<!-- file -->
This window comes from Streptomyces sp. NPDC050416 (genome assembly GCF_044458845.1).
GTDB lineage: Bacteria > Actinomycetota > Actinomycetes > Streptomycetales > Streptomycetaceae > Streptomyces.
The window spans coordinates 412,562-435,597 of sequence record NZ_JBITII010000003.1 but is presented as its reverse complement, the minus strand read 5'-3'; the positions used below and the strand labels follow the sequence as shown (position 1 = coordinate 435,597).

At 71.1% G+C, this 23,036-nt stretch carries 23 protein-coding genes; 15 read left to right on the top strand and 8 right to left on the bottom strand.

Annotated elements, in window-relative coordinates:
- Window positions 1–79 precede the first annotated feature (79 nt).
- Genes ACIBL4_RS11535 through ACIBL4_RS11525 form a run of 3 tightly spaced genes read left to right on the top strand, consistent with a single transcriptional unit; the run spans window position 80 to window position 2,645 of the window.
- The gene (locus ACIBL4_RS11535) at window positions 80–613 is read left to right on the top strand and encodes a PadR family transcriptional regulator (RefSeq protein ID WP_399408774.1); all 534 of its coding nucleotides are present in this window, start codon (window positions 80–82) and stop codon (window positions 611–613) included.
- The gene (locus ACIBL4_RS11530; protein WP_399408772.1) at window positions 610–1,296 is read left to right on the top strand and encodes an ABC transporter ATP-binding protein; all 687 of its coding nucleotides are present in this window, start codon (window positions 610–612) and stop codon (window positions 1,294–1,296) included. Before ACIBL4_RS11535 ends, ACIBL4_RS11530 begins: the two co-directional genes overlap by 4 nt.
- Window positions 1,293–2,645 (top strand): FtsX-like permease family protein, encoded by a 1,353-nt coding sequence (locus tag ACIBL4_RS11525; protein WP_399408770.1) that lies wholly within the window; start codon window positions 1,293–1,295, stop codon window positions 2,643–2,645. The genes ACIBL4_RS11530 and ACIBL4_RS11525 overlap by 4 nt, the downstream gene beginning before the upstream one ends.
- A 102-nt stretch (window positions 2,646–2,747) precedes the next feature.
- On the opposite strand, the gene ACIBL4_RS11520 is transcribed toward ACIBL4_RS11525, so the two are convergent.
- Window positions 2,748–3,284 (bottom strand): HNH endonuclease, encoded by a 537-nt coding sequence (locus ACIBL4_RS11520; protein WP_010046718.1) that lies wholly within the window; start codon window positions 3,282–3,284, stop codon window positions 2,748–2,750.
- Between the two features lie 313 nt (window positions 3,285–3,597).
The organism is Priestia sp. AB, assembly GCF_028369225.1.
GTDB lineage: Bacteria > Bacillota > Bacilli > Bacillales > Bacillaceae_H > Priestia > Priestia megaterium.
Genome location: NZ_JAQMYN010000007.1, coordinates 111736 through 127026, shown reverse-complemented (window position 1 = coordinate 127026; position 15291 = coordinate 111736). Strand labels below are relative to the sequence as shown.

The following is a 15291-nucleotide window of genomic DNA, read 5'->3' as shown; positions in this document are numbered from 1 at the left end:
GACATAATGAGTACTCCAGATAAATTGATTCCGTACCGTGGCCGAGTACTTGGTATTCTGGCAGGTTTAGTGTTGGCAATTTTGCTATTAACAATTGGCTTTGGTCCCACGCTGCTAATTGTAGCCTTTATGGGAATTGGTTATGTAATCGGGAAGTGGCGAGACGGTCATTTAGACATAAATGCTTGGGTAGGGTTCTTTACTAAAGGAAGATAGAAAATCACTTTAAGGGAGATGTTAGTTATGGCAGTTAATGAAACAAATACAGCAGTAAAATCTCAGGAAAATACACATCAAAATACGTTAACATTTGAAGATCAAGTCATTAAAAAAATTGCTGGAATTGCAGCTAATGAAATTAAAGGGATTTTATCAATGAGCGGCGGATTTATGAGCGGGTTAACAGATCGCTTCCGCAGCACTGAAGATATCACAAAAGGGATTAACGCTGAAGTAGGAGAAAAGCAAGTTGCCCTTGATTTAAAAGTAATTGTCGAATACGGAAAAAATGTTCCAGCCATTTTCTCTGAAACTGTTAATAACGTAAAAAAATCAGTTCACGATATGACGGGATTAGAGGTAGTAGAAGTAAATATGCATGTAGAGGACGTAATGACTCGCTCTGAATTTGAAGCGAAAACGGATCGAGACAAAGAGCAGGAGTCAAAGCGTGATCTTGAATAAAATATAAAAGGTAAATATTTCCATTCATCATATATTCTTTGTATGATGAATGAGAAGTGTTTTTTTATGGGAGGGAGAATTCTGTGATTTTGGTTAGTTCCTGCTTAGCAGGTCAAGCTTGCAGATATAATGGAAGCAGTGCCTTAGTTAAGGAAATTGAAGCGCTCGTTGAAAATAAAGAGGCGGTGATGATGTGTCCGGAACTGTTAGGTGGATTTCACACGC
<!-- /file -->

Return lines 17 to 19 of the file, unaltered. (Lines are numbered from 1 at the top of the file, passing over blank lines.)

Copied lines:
Genome location: NZ_JAQMYN010000007.1, coordinates 111736 through 127026, shown reverse-complemented (window position 1 = coordinate 127026; position 15291 = coordinate 111736). Strand labels below are relative to the sequence as shown.

The following is a 15291-nucleotide window of genomic DNA, read 5'->3' as shown; positions in this document are numbered from 1 at the left end:
GACATAATGAGTACTCCAGATAAATTGATTCCGTACCGTGGCCGAGTACTTGGTATTCTGGCAGGTTTAGTGTTGGCAATTTTGCTATTAACAATTGGCTTTGGTCCCACGCTGCTAATTGTAGCCTTTATGGGAATTGGTTATGTAATCGGGAAGTGGCGAGACGGTCATTTAGACATAAATGCTTGGGTAGGGTTCTTTACTAAAGGAAGATAGAAAATCACTTTAAGGGAGATGTTAGTTATGGCAGTTAATGAAACAAATACAGCAGTAAAATCTCAGGAAAATACACATCAAAATACGTTAACATTTGAAGATCAAGTCATTAAAAAAATTGCTGGAATTGCAGCTAATGAAATTAAAGGGATTTTATCAATGAGCGGCGGATTTATGAGCGGGTTAACAGATCGCTTCCGCAGCACTGAAGATATCACAAAAGGGATTAACGCTGAAGTAGGAGAAAAGCAAGTTGCCCTTGATTTAAAAGTAATTGTCGAATACGGAAAAAATGTTCCAGCCATTTTCTCTGAAACTGTTAATAACGTAAAAAAATCAGTTCACGATATGACGGGATTAGAGGTAGTAGAAGTAAATATGCATGTAGAGGACGTAATGACTCGCTCTGAATTTGAAGCGAAAACGGATCGAGACAAAGAGCAGGAGTCAAAGCGTGATCTTGAATAAAATATAAAAGGTAAATATTTCCATTCATCATATATTCTTTGTATGATGAATGAGAAGTGTTTTTTTATGGGAGGGAGAATTCTGTGATTTTGGTTAGTTCCTGCTTAGCAGGTCAAGCTTGCAGATATAATGGAAGCAGTGCCTTAGTTAAGGAAATTGAAGCGCTCGTTGAAAATAAAGAGGCGGTGATGATGTGTCCGGAACTGTTAGGTGGATTTCACACGC